Fed tight-lipped on the war's economic impact
Economists are trying to figure out what the start of the Iraq war means for the economies of the US and the world. It's not easy.
In 1724, a French soldier, Chevalier Folard, wrote about the "fog" of war, referring to unexpected events during battle. But it could also apply to the thick cloud that obscures the political and economic consequences of war.
Federal Reserve policymakers, meeting last Tuesday in Washington, didn't even dare a forecast, at least in a statement to the public announcing no change in short-term interest rates.
"In light of the unusually large uncertainties clouding the geopolitical situation," the central bankers wrote, "the [Federal Open Market] Committee does not believe it can usefully characterize the current balance of risks with respect to the prospects for its long-run goals of price stability and sustainable economic growth."
"What a craftily worded press statement!" comments Merrill Lynch economist David Rosenberg. It didn't upset the financial markets. It left the door open for interest-rate cuts in the future. An expert "high-wire act."
But private economists are paid to stick out their necks with predictions.
"We know the future is the future," says Donald Straszheim, a consulting economist in Santa Monica, Calif. "We don't forecast because we know the future, but because we are asked to."
Fed policymakers have an economic viewpoint, but they didn't express it, complains Mr. Straszheim. By bailing out of that risky task, the Fed "didn't add to the public discourse or to the confidence of the financial community."
Straszheim's own view is that the US economy is sluggish, with growth in gross domestic product running at a 1 percent annual rate in the first half and 2 percent in the second half.
Girard Miller, an economist who is president of ICMA Retirement Corp., in Washington, sees a 50-50 chance of a mild recession, especially if some terrorist launches a successful retaliatory action in the US.
"Right now the economy is ... on very thin ice," says Mr. Miller, manager of $15 billion in city and state retirement funds. A terrorist strike would further clobber the transportation and leisure industries, keeping uneasy Americans in their homes.
Mickey Levy, chief economist of Bank of America Securities, is more optimistic - 2.25 percent growth rate first half, 3.25 percent second half.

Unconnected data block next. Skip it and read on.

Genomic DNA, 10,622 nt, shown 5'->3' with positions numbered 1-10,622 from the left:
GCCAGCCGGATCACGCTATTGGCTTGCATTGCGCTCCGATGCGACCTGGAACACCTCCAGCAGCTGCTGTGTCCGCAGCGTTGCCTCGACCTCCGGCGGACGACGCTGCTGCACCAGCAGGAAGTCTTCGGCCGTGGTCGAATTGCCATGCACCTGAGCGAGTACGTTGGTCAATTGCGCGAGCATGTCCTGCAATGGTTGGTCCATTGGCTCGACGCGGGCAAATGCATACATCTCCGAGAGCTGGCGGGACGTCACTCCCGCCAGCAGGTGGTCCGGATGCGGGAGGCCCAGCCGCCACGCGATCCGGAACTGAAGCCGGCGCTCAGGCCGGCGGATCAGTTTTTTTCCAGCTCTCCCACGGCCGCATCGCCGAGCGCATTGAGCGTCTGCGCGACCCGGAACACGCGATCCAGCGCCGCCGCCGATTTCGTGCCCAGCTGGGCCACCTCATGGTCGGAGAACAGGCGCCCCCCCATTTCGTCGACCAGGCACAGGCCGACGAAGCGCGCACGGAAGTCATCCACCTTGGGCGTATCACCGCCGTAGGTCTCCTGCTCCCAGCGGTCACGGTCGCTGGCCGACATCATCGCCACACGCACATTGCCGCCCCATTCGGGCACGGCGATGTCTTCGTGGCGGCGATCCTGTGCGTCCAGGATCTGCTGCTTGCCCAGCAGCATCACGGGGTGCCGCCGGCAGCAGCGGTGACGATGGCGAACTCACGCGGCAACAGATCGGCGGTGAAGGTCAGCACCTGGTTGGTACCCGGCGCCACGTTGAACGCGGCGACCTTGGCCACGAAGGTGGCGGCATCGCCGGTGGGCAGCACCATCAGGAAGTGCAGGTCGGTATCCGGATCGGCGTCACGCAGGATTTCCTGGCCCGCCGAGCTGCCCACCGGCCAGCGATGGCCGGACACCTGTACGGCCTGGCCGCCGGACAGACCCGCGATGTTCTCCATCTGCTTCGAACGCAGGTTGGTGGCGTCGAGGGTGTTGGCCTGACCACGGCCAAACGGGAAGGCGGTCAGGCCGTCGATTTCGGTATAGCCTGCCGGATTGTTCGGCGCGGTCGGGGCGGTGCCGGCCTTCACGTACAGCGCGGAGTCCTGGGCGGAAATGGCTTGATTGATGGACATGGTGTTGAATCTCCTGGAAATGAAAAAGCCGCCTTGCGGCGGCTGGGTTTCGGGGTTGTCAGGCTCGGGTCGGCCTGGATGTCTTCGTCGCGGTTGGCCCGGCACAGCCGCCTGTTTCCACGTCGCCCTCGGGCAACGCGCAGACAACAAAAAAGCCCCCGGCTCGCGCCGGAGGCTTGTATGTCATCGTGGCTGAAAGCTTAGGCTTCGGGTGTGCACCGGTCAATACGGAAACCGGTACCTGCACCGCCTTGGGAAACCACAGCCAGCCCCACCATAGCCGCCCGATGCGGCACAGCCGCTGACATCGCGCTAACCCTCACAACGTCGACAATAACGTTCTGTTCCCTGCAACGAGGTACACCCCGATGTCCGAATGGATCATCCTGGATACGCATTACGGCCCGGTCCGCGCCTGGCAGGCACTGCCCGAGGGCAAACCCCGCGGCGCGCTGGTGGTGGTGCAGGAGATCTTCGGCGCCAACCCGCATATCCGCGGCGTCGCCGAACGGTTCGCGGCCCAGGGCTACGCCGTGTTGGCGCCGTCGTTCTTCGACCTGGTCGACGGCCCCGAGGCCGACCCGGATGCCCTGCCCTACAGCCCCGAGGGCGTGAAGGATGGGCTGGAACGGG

Key questions for the economists include: What will happen to the price of oil in the weeks ahead? How long will the war last - and the occupation?
Energy prices are already up about 25 percent since the end of 2001. But Mr. Levy points out that recent energy cost swings, though significant, pale when compared with the oil shocks imposed by OPEC in 1973 and 1979.
Saudi Arabia's promise to provide extra oil has calmed oil markets considerably. Nonetheless, because of low inventories of gasoline, Levy expects the price of crude to only gradually retreat toward $26 to $28 a barrel.
Moreover, he notes, the share of energy costs in total consumption in the US is about 40 percent less than it was in the 1970s - 4.5 percent now compared with about 7.8 percent then.
That reduces the vulnerability of the US to oil-price spikes. Yet much hangs on how vulnerable Middle East oil supplies are to war-related disruptions. Iraqi oil is already on hold.
Oil consultant Michael Lynch says that techniques learned to put out oil-well fires in Kuwait in 1991 could help extinguish wells torched in Iraq. (An air cannon mounted by a East European firm onto a remote-controlled old Soviet tank was used to blow out some of the smaller fires in Kuwait, he says.)
Mr. Lynch, president of Strategic Energy and Economic Research in Winchester, Mass., calculates that destruction of moderate amounts of Iraqi oil capacity would add $5 to the price of a barrel of oil; and wholesale destruction $15. If the Saudis up their production to 10.5 million barrels daily, it would cut the price $8 a barrel.
If crude's price rises above $40, he suspects President Bush will start releasing oil from the nation's strategic reserves for political reasons.
"Bush's father didn't release oil until too late," he says. The higher price helped push down the economy, costing him his reelection.
Besides oil prices, the war has implications in other areas:
• The war's cost, estimated for a start at nearly $100 billion, has given ammunition to those members of Congress wanting to cut by about half the tax cuts proposed by Bush. They are concerned about the swelling budget deficit.
• If the war stirs up more terrorism in the US, it adds to domestic security costs, leaving less money for other government programs.
• The political and diplomatic bitterness surrounding the war could lead to a slowdown in globalization. Negotiators in the Doha Round of world trade liberalization may be inclined to be tougher and less willing to compromise with what they see as a too-dominant US.
Another concern is that foreigners may be more inclined to invest money in other locations than the US, hurting the dollar.
Mr. Miller speaks of "the law of unintended consequences." Though the US will win the war, the ensuing occupation of Iraq is "more problematic" for the US.